Affected market: Electricity generation
International Power plc [(IP)] (see [note 1]) is an international developer and operator of power generation facilities with the majority of its operations based overseas. IP own two power stations in England and Wales, namely, Rugely (coal-fired) and Deeside (combined cycle gas turbine), currently providing a generation capacity of 1,296 MW. [AES Drax Holdings Ltd (AES Drax)] (see [note 2]) is a 3,945 MW coal-fired power station. [It is owned by US energy company AES Corporation (AES)] (see [note 3]). In its last financial year, AES Drax reported a UK turnover of £524,831,000.
AES's 1999 acquisition of AES Drax was largely financed through bank loans and the issue of secured bonds. In November 2002, AES defaulted on the financing obligations which effectively placed AES Drax under the control of the creditor banks and bond holders. Since November 2002, AES Drax has been operated as a merchant plant by AES, separately from the other AES stations in England & Wales, under a trading policy agreed with creditor banks and bond holders. In effect, AES no longer has any control over AES Drax. On 30 August 2003, AES Drax entered into an exclusive arrangement with IP with regard to the restructuring of AES Drax. The restructuring arrangements are yet to be finalized but it is anticipated that they will result in IP acquiring approximately 17.7 per cent of the total outstanding debt, representing a 33.6 per cent stake in AES Drax. The balance of the equity in AES Drax would be held by a variety of banks and bondholders.
This is a proposed transaction. It was announced on 24 July 2003. The 20-day statutory deadline expires on 27 October 2003.
The UK turnover of AES Drax exceeds £70 million, so that the turnover test in section 23(1)(b) of the Enterprise Act 2002 (the Act) is satisfied. A relevant merger situation has been created.
The parties overlap in the generation of electricity in England & Wales.
From the demand-side, customers view electricity as essentially homogeneous. Large electricity customers negotiate annual bilateral contracts with generators, setting prices by means of a formula based on the varying costs of generation or may buy electricity in the forward market to hedge their exposures to price increases. Suppliers also enter into contracts with power plants to ensure they can meet their contractual obligations to their end-customers. Prices agreed with customers and suppliers are likely to reflect the marginal cost of generation which will vary according to the type of plant, its age and operational efficiency, and a host of other factors. An increase in price charged by a particular generator will result in customers switching to buy power from a cheaper source. An increase in price for electricity generated from a particular fuel source will see similar demand-side switching away to cheaper power. Electricity customers are generally indifferent (or unaware) of location of plant, type of fuel or plant ownership.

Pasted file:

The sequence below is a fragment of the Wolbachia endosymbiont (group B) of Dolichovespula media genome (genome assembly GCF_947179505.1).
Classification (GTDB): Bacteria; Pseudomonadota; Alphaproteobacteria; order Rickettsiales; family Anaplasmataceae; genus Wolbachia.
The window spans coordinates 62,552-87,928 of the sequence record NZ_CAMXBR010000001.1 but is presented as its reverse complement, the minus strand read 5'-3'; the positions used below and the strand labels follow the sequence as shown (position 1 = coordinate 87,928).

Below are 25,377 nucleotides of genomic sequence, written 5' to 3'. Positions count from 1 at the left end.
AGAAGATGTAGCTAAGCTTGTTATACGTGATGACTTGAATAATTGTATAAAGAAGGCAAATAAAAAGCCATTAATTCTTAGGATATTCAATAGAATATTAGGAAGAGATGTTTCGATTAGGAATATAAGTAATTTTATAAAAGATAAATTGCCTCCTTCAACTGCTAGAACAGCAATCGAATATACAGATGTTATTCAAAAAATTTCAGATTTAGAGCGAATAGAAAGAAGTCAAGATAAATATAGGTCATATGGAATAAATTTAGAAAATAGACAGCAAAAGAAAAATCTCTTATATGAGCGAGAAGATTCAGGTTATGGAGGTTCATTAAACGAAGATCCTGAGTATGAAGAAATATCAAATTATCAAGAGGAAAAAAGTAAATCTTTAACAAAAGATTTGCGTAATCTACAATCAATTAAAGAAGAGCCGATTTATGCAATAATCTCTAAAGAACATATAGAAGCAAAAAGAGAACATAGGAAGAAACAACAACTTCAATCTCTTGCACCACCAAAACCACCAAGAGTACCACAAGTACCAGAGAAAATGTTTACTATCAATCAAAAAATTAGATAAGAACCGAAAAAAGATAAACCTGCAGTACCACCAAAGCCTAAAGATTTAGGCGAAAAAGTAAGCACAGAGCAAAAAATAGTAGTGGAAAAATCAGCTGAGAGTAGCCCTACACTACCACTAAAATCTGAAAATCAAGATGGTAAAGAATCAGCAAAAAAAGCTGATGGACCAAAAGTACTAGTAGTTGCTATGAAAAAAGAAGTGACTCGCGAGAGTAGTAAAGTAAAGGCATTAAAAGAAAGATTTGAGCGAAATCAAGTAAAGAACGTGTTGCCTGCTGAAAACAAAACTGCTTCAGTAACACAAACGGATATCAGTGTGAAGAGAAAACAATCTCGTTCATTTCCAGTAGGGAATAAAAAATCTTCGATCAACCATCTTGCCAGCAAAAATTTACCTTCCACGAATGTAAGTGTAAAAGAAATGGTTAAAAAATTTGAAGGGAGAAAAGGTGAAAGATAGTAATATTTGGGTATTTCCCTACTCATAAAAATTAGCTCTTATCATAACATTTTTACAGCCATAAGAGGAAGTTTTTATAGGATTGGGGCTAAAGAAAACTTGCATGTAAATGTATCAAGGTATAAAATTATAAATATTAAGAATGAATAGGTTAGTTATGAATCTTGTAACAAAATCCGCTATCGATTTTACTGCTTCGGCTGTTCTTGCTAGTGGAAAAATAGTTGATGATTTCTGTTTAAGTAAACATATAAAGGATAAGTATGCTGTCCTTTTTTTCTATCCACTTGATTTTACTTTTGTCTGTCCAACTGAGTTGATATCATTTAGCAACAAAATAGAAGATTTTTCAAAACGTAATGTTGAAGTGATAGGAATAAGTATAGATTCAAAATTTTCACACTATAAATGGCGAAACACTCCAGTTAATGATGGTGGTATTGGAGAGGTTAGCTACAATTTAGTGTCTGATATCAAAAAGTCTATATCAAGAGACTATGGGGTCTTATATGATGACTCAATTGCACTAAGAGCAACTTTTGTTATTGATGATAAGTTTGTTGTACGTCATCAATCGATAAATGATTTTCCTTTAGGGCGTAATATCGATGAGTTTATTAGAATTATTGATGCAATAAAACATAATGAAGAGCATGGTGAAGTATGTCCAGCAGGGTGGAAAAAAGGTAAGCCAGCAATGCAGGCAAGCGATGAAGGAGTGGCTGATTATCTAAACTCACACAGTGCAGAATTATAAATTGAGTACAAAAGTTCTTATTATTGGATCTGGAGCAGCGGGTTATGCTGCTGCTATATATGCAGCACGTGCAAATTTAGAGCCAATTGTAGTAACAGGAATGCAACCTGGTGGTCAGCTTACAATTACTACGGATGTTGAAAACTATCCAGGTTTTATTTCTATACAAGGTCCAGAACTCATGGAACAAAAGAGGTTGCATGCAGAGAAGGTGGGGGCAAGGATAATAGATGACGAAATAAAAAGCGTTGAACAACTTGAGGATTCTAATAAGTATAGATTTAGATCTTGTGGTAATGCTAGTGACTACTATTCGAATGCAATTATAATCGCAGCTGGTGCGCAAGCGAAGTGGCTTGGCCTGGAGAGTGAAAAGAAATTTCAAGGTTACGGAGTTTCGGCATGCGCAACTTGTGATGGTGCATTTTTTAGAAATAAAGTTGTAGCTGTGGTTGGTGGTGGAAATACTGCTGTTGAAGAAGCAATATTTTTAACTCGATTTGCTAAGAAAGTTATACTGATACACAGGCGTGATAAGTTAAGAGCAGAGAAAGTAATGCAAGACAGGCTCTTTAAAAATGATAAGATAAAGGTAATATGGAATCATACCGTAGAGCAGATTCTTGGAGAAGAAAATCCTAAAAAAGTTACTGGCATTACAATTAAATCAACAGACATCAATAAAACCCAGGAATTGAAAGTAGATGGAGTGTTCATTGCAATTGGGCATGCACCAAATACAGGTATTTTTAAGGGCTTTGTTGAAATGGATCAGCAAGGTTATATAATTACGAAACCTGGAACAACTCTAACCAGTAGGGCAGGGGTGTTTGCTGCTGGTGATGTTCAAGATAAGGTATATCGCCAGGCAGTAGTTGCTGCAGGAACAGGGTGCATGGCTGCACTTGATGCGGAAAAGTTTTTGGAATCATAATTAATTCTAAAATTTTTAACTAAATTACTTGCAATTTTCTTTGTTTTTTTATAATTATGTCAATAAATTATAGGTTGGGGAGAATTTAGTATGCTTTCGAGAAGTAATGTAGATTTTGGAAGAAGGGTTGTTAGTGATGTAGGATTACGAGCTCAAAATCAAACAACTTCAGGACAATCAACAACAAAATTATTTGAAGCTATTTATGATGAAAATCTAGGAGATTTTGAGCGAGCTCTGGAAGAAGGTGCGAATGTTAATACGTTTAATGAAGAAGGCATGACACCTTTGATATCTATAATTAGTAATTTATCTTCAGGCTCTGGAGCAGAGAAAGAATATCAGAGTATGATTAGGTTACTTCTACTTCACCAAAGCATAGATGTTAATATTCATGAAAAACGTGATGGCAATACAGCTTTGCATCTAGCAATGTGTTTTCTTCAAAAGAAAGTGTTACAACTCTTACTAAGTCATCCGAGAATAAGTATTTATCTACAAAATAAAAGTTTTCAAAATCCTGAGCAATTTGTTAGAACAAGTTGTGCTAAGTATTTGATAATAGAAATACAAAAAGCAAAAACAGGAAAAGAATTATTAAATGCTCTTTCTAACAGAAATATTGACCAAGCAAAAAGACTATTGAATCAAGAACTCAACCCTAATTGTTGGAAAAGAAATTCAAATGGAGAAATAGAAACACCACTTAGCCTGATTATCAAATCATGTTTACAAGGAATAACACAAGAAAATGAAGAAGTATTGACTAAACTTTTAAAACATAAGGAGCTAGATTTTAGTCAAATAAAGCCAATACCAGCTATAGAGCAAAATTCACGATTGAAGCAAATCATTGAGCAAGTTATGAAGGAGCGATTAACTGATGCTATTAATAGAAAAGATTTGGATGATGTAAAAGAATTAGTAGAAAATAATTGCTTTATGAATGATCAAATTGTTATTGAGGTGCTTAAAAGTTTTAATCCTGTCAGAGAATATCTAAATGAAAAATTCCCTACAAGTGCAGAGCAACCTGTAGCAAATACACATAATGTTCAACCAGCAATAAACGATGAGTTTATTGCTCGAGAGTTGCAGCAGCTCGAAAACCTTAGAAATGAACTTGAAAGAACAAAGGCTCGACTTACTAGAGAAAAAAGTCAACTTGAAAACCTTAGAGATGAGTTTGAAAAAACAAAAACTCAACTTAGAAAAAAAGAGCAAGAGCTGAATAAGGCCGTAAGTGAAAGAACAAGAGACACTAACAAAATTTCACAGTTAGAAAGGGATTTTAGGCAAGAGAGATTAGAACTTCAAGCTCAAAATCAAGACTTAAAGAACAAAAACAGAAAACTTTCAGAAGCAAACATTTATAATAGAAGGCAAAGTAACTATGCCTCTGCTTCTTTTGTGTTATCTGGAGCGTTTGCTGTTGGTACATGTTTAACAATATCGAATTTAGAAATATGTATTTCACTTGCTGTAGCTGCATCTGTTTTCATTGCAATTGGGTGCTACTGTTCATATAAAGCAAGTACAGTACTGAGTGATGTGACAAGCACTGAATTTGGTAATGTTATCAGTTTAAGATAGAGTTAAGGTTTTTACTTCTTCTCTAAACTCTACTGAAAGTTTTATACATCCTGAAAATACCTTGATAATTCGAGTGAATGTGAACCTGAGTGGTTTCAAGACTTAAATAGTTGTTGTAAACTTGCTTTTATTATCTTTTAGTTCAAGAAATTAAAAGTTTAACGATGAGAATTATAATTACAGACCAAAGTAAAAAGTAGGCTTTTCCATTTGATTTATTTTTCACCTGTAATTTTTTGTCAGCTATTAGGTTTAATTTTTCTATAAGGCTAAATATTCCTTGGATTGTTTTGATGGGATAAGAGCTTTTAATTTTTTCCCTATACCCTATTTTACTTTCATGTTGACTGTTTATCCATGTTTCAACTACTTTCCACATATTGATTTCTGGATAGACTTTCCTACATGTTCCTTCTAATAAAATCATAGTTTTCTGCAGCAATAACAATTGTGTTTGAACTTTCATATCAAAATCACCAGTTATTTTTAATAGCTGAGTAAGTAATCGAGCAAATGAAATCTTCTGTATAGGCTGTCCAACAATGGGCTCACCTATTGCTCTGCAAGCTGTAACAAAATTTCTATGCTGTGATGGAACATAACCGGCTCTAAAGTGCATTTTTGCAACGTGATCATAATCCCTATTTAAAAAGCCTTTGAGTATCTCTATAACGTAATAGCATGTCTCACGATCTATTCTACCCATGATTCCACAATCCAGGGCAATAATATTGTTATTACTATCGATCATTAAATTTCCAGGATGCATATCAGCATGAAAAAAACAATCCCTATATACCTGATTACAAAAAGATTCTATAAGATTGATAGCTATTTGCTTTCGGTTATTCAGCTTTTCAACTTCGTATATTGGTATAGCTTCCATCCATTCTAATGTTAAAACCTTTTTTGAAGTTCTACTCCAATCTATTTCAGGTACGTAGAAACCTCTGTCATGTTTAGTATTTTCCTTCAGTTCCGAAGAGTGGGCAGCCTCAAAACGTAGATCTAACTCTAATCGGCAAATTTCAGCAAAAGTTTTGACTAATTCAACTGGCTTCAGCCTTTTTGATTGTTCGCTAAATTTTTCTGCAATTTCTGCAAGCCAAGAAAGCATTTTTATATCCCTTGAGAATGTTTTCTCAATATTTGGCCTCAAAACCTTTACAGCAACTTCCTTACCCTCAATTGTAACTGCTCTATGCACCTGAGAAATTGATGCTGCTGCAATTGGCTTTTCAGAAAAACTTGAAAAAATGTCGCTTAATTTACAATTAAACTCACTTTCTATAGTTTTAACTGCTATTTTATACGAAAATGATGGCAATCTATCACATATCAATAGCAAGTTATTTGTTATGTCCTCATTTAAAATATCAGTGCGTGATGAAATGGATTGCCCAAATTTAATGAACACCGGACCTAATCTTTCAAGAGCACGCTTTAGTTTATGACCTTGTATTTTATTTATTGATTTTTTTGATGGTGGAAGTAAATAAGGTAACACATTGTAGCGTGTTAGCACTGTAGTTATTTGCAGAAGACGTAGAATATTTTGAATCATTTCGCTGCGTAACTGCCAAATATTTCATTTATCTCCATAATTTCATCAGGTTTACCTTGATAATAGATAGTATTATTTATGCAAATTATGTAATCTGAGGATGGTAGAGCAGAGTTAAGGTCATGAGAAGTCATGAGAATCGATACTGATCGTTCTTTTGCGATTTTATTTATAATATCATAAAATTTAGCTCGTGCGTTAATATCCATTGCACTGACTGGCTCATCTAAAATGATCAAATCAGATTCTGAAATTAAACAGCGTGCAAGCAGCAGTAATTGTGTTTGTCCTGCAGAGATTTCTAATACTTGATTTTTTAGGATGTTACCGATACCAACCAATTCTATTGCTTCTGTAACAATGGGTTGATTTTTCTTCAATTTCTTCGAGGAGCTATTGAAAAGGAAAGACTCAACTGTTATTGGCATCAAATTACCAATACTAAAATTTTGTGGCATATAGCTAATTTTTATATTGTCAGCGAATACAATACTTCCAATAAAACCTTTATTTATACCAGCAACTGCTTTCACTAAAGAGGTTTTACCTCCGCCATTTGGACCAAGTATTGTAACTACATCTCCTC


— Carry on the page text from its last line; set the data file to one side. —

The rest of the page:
On the supply-side, the ability (or 'flexibility') of a plant to respond to increased prices by increasing output in the short term (supply side substitutability) varies according to its input (nuclear power is virtually fixed, wind power is unpredictable as it depends on how strong the wind blows, while gas and coal-fired plants are flexible). Most power stations operate below their full capacity so that an increase in demand can be met by the surplus of that same plant by increasing the plant's output.
There is no need to reach a final view on product market definition due to the absence of competition concerns.